Throughout California, budget problems are forcing local governments to pinch pennies to maintain resident service levels. Sadly, this isn’t enough in many cities and counties. Layoffs have been an unfortunate consequence of the red ink. There’s no good way to tell a loyal employee that they no longer have a job.

I’m heartened by the fact that, in the face of economic hardship, many local governments are doing everything possible to save money, be efficient, and identify ways to protect municipal services. These dedicated public servants are doing their job and representing the public sector with honor.

Sadly, it only takes one bad actor to give an entire community a bad name. A recent example is the Northern California Power Agency, an obscure Joint Powers Authority headquartered in Roseville, but representing a wide geographic region including Redding, Santa Clara, Lompoc, Ukiah, Healdsburg, Oakland, Lodi, and Truckee-Donner among others. It is an inconspicuous public consortium that represents and provides support for 20 local governments in California.
Each local government assigns a representative to serve as a commissioner.

For more than a year the Agency has been seeking a permit from the California Energy Commission to build the Lodi Energy Center, a natural gas-fired combined-cycle energy generating facility. This $432 million public works project would have a prospective payroll of $60 million, which would support hundreds, if not thousands of jobs.

Not surprisingly, big labor decided that they were entitled to a guaranteed piece of this pie and engaged in a practice known as “Greenmail.” Fronted by an organization called California Unions for Reliable Energy, big labor has threatened to use the California Environmental Quality Act to stall the project until and unless the Agency agrees to a Project Labor Agreement.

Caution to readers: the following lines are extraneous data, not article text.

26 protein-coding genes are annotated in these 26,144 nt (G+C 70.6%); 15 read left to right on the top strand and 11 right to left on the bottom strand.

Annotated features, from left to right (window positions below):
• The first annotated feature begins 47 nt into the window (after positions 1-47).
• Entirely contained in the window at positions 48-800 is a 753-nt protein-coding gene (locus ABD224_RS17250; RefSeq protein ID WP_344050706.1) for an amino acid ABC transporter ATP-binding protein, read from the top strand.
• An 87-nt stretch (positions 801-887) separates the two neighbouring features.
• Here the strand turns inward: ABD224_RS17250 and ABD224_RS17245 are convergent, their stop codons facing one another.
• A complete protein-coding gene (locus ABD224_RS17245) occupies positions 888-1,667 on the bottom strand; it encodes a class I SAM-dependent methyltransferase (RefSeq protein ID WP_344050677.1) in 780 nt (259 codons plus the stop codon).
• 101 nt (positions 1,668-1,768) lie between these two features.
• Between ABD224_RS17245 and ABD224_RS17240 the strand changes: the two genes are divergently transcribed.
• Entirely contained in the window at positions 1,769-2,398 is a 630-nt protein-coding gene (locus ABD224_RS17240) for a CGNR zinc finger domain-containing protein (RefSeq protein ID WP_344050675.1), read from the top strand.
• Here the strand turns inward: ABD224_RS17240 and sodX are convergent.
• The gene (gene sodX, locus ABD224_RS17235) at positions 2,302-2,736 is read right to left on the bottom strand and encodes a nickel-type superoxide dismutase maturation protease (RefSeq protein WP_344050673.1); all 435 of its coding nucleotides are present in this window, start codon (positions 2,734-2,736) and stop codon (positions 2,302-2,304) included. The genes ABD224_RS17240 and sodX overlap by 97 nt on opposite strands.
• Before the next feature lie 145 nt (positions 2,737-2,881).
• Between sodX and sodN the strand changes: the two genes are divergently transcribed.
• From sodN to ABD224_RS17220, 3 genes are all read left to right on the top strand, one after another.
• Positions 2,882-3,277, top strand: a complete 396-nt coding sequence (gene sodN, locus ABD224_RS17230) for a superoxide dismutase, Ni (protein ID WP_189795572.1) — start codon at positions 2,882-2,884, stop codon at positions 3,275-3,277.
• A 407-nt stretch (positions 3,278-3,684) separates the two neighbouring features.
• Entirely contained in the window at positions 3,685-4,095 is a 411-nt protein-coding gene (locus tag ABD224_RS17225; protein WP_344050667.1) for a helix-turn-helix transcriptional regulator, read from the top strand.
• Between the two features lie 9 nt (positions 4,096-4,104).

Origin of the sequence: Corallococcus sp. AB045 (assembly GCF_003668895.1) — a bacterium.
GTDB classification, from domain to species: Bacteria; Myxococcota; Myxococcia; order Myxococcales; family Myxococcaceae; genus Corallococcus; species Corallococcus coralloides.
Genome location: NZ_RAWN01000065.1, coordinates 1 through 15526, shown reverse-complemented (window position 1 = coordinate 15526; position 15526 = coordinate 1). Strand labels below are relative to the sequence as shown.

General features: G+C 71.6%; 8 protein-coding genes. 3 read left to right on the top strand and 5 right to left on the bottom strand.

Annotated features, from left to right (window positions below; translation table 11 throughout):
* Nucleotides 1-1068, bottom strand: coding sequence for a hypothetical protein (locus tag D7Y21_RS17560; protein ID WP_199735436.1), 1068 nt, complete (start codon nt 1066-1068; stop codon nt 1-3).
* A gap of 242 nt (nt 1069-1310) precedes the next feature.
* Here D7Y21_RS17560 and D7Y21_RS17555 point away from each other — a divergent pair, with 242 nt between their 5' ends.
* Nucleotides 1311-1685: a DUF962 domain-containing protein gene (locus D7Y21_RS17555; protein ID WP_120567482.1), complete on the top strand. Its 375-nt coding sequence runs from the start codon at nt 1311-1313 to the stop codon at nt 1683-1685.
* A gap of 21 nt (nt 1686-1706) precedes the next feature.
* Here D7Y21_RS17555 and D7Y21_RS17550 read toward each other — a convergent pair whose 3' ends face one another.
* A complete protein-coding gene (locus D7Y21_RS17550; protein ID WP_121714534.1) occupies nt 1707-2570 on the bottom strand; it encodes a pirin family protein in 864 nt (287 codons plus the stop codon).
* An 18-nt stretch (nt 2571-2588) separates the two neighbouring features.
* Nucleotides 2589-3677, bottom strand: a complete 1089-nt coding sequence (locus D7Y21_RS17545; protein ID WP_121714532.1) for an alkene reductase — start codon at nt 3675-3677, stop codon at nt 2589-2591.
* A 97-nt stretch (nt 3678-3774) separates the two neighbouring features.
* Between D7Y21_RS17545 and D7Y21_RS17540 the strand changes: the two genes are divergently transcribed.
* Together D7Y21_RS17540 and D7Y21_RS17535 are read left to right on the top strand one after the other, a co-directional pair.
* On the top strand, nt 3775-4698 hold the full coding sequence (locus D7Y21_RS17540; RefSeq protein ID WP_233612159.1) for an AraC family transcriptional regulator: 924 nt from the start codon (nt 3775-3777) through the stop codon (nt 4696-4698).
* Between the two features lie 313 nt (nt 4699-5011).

Project Labor Agreements are special interest giveaways that would bar qualified businesses from even bidding to help construct the facility. In the case of the proposed Lodi facility, the Project Labor Agreement would add an additional $7 million to the overall cost of the project as well as includes an incredible $150,000 cash payment to a union trust fund.

If this isn’t bad enough, instead of resisting this extortion and seeking to protect the integrity of the Agency, staff simply surrendered suggesting that a Project Labor Agreement was a regrettable but necessary part of the energy business in California.

Then, last Thursday, they put the issue to a vote. In what has to be one of the most incredible vote totals in California history, the final outcome of the vote was 3 yes, 3 no, 5 abstentions and 9 absences. This for a nearly half billion project!

Northern California Power Agency staff, recognizing that there was little support for the Project Labor Agreement, should have moved on. But instead of following the direction of the Board, after the fact, they incredible informed Board members that the vote was non-binding due to the low turnout and called a “special” meeting for November 2 to reconsider. Attached to the meeting notice was not an agenda, but rather “Not for Distribution…Talking Points and Key Considerations”. It was nothing more than pro-Project Labor Agreement propaganda, similar to what labor unions put out on a regular basis.

Today, if you go to the Northern California Power Agency website, you won’t find any posting giving notice for next Monday’s special meeting. In fact, the last news release they’ve posted was from 2008. But that likely won’t stop them from trying to waste taxpayer dollars again in the hope that they get a majority of board members to vote yes on what is a $7 million give-in to union extortion that provides no benefit to taxpayers.

Taxpayer-funded contracts should be about the best work at the best price…always. Let’s hope that the Board of the Northern California Power Agency reminds staff of that fact next Monday.